In line with a-priori expectations, \({\theta }_{1},\) \({\theta }_{2}{,\theta }_{3},\) \({\theta }_{4}\) and \({\theta }_{5}\) are expected to exert a positive impact on economic growth, an indication that trade openness and FDI inflow are the driving forces of economic growth in Nigeria. The signs of the interaction term coefficients evaluate if the interaction of economic crisis (financial crisis of 2007/2008 and the commodity price shock of 2016) on trade openness and FDI inflow enhances or distorts the impact of trade openness and FDI inflow on economic growth. A negative sign indicates that the economic crisis reduces the effect of trade openness and FDI inflow on economic growth and vice versa. Since the target variables are trade openness and FDI inflow, the total effect of trade openness on economic growth given the economic crisis is calculated as thus:Footnote 1

Trending on similar studies [2, 3] the interpretation of the interaction terms is based on the following five possibilities:

  1. 1.

    If \({\theta }_{7}\), \({\theta }_{8}\) = 0 it shows that the interaction of economic crisis (financial crisis of 2007/2008 and the commodity price shock of 2016) with trade openness and FDI inflow have no significant impact on growth.

  2. 2.

    If \({\theta }_{7}\), \({\theta }_{8}\) > 0 it implies that of economic crisis (financial crisis of 2007/2008 and the commodity price shock of 2016) is a booster of trade and FDI inflow on growth.

  3. 3.

    If\({\theta }_{7}\), \({\theta }_{8}\) < 0, the overall impact of trade openness and FDI inflow on growth depends on the magnitude of the negative coefficient.

  4. 4.

    If the negative sign of \({\theta }_{7}\), \({\theta }_{8}\) outweighs the positive sign of \({\theta }_{1}\), \({\theta }_{2}\) then economic crisis (financial crisis of 2007/2008 and the commodity price shock of 2016) distorts the impact of trade openness and FDI inflow on economic growth.

  5. 5.

    If the negative sign of \({\theta }_{7}\), \({\theta }_{8}\) is less than the positive sign of \({\theta }_{1}\), \({\theta }_{2}\) it implies that the distortionary influence of economic crisis (financial crisis of 2007/2008 and the commodity price shock of 2016) is not sufficient to inhibit the positive effect of trade openness and FDI inflow on growth.

Estimation technique

Combined cointegration (Bayer and Hanck [10])

Different techniques have been adopted recently to ascertain the long-run stable state among variables considering the controversy surrounding the inconclusiveness in the general acceptability of co-integration results [66]. To facilitate an improved power of the co-integration test, with the unique aspect of generating a joint test-statistic for the null of no-cointegration based on gloried traditional methods such Engle and Granger, Johansen, Peter Boswijk, and Banerjee tests, the new technique proposed by Bayer and Hanck [10] is adopted. The scholarly advantage of this technique over others is that it provides a platform to combine various individual co-integration test results; it also incorporates the computed significance level (p-value) of individual co-integration tests. In this study, Fisher’s equation is as follows:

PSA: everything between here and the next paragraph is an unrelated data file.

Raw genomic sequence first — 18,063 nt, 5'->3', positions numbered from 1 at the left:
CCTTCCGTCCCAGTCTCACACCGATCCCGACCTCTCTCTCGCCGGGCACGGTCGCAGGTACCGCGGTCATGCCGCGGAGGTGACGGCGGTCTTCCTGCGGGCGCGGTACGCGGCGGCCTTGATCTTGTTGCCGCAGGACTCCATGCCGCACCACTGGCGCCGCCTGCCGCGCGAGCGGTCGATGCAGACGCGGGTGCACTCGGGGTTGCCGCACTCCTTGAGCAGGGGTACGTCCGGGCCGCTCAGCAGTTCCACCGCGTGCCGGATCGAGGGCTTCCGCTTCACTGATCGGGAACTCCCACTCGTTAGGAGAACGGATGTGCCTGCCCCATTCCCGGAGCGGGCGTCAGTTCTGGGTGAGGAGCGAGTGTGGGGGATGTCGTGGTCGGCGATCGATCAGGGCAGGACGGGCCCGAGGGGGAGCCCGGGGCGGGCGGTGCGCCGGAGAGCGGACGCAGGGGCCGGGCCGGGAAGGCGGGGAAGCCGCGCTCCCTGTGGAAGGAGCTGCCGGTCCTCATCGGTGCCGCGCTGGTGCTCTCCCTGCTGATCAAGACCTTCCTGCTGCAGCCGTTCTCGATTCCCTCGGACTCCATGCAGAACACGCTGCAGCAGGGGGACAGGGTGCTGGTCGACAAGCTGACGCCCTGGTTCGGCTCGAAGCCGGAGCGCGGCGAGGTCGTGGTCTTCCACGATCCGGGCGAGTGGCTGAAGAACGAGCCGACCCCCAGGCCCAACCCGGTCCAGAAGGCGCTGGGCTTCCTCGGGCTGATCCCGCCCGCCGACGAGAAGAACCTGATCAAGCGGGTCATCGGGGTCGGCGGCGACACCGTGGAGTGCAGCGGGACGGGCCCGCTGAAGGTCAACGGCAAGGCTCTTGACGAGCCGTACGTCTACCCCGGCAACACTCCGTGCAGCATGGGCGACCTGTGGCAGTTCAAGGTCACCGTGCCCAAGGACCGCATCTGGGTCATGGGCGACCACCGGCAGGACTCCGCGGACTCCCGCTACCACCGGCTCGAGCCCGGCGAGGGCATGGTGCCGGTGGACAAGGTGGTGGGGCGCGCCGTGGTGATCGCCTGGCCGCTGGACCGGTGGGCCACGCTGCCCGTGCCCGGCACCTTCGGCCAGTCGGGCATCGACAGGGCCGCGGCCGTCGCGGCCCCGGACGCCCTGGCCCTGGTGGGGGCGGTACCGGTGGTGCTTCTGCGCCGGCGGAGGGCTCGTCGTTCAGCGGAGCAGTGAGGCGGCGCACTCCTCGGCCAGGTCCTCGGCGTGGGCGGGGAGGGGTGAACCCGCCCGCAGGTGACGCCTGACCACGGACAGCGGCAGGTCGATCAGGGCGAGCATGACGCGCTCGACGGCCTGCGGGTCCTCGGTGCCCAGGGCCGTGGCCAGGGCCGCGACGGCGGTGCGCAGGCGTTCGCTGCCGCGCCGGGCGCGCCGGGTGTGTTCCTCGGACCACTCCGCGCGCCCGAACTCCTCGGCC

$$EG-JOH-BO-BDM=-2[\mathrm{ln}\left({P}_{EG}\right)+\left({P}_{JOH}\right)+\left({P}_{BO}\right)+\left({P}_{BDM}\right)]$$
(8)

While the statistical rule follows as thus; the null hypothesis of no-cointegration is rejected on the premise of estimated Fisher statistics exceeding the critical values provided by Bayer and Hank [10]. The symbols \({P}_{EG}\), \({P}_{JOH}\),\({P}_{BO}, {and P}_{BDM};\) are the p-values of the respective individual co-integration tests.

Augmented ARDL analysis

This study employs Augmented ARDL proposed by McNown et al. [54]; Sam et al. [70]; Pesaran et al. [60] and to investigate the long-run relationship between the variables in Eqs. 4 and 7. There are several advantages attributed to the Augmented ARDL analysis. Some of the salient features of AARDL are (i.) Inclusion of dummy variables to account for possible policy change or economic shock [54, 60]. (ii) a dynamic error correction model (ECM) can be derived from ARDL through a simple linear transformation (iii) different variables can be assigned multi-lag lengths as they enter the model (See [59]). The advantages over other techniques are as follows: (i.) the order of integration of variables is either 1(0), I(1) or a mix of both I(0) and I(1), the order of integration must not be greater than I(1). (ii.) the assumption of an I(1) dependent variable is unnecessary. (iii.) The three tests provide a clear conclusion on the cointegration status- overall F-test on lagged level variables, t-test on the lagged level of the dependent variable, and F-test on the lagged levels of the independent variable(s)). (iv.) The test is robust in the presence of a limited sample size and endogeneity [54].

The log-linear specification of Eq. 4 without the interaction is modelled using Augmented ARDL approach as given thus:

$${\Delta lnQ}_{t}={\theta }_{0}+{\theta }_{1}{Q}_{t-1}+{\theta }_{2}{lntrade}_{t-1}+{\theta }_{3}{lnk}_{t-1}+{\theta }_{4}{lnl}_{t-1}+{\theta }_{5}{lnpcrd}_{t-1}+{\theta }_{6}{crisis}_{t}+\sum_{i=1}^{m}{\delta }_{1i}{\Delta lnQ}_{t-i}+\sum_{i=1}^{n}{\delta }_{2i}{\Delta lntrade}_{1t-i}+\sum_{i=1}^{q}{\delta }_{3i}{\Delta lnk}_{2t-i}+\sum_{i=1}^{p}{\delta }_{4i}{\Delta lnl}_{3t-i}+\sum_{i=1}^{d}{\delta }_{5i}{\Delta lnpcrd}_{4t-i}+{\varepsilon }_{t}$$
(9)